SANTA CLARA, Calif. -- The U.S. prevailed over Jamaica 2-1 to claim the 2017 CONCACAF Gold Cup on Wednesday night at Levi's Stadium.
U.S. forward Jozy Altidore opened the scoring just before halftime with a superbly taken free kick, only for Je-Vaughn Watson to equalize in the 50th minute, volleying home Kemar Lawrence's corner at the far post. But Jordan Morris fired home an 88th-minute winner to give the U.S. the victory.
Here are three thoughts on the U.S. win, their sixth Gold Cup title.
1. Redemption for Morris and Altidore
Wednesday night's first half was tough and physical. Though the U.S. had the vast majority of possession as Kellyn Acosta pushed high into the attack, the Americans' forays were snuffed out against the rocks of the Jamaica back line. Other attacks were undone by passes into the box that just missed their intended target.
It was always going to take something special for the U.S. to find a breakthrough, even after Jamaica goalkeeper Andre Blake was forced out because of a finger injury in the 23rd minute (more on that later). Leave it to Altidore, then, to provide some heroics as he hit a sumptuous free kick from 27 yards out in the 45th minute that beat substitute keeper Dwayne Miller, grazed the underside of the bar and went in.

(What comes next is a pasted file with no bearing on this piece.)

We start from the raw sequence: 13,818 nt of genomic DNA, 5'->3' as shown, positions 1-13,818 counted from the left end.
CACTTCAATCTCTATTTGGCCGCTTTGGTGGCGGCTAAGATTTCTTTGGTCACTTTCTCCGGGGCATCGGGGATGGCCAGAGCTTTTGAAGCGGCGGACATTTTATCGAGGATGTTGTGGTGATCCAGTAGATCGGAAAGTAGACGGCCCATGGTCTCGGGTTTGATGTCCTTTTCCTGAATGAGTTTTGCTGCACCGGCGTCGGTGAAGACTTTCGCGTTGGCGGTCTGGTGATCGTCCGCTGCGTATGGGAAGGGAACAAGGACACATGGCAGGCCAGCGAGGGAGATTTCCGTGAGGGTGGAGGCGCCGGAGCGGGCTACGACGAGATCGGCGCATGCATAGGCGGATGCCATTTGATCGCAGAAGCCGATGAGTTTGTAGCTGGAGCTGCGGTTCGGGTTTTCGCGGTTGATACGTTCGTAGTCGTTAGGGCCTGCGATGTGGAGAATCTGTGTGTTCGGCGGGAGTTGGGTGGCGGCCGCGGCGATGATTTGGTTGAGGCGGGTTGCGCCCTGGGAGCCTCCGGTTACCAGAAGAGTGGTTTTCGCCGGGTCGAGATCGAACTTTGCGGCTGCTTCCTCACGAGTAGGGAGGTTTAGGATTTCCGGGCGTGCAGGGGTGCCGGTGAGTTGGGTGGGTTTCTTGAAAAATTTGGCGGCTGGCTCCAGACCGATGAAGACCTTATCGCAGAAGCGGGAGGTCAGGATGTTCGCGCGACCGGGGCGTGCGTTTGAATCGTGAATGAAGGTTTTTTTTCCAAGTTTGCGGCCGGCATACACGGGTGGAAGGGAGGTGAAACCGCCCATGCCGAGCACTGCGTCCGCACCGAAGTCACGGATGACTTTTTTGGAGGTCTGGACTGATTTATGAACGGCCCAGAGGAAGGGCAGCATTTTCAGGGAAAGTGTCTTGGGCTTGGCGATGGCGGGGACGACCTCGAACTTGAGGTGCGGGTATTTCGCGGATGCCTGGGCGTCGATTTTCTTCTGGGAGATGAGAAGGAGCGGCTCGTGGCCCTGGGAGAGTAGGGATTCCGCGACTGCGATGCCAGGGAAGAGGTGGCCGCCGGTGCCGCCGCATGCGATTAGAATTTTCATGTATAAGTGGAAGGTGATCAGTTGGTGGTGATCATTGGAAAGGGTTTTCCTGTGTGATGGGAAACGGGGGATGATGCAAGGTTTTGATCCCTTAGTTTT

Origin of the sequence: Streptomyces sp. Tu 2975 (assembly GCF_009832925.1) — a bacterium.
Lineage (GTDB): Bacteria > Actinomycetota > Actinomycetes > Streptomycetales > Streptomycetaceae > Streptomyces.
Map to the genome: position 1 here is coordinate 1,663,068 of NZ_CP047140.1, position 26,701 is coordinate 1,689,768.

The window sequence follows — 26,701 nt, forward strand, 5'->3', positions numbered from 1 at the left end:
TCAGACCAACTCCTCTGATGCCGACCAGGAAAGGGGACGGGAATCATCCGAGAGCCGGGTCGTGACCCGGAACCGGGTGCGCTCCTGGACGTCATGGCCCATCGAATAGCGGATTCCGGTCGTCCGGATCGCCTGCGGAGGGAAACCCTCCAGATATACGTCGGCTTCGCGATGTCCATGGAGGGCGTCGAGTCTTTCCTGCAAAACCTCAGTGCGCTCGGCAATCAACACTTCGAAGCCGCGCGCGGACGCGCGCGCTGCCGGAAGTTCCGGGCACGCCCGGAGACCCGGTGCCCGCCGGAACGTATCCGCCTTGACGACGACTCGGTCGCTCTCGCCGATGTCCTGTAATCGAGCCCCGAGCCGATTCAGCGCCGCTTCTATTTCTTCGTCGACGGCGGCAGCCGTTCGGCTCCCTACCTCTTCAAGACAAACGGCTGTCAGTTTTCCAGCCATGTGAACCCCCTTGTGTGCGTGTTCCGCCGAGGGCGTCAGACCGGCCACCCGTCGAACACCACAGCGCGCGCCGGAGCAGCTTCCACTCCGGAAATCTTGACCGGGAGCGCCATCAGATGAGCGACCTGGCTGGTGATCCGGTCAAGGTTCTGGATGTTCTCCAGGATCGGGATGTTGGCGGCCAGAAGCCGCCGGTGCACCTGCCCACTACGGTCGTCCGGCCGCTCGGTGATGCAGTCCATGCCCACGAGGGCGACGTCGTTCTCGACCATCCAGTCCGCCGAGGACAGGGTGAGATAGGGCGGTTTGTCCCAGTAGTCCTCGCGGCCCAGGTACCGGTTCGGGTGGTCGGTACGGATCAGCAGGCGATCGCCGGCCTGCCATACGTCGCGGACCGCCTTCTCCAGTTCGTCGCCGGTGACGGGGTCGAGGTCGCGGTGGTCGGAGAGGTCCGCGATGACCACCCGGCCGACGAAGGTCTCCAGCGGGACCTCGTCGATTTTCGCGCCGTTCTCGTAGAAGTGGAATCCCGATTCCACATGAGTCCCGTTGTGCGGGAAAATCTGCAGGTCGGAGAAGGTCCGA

The goal was just the latest chapter in Altidore's tournament redemption story. Injuries robbed him of all or part of the 2013 Gold Cup, the 2014 World Cup and the 2015 Gold Cup, and it seemed as if his hamstrings would never allow his game to grow. But for the better part of the last year Altidore has been healthy, and his play for Toronto FC has improved in all facets.
It has taken a while for his form for the U.S. to catch up, but catch up it has. The goal was Altidore's second in two games, and with crucial World Cup qualifiers coming up in September, he's clearly peaking at the right time. Some might quibble with the quality of opposition, but in Costa Rica and Jamaica, Altidore broke through against two sides with considerable strength on the defensive side of the ball. Altidore has been streaky in the past as well, which, given his current form, bodes well for the U.S. heading back into the Hex.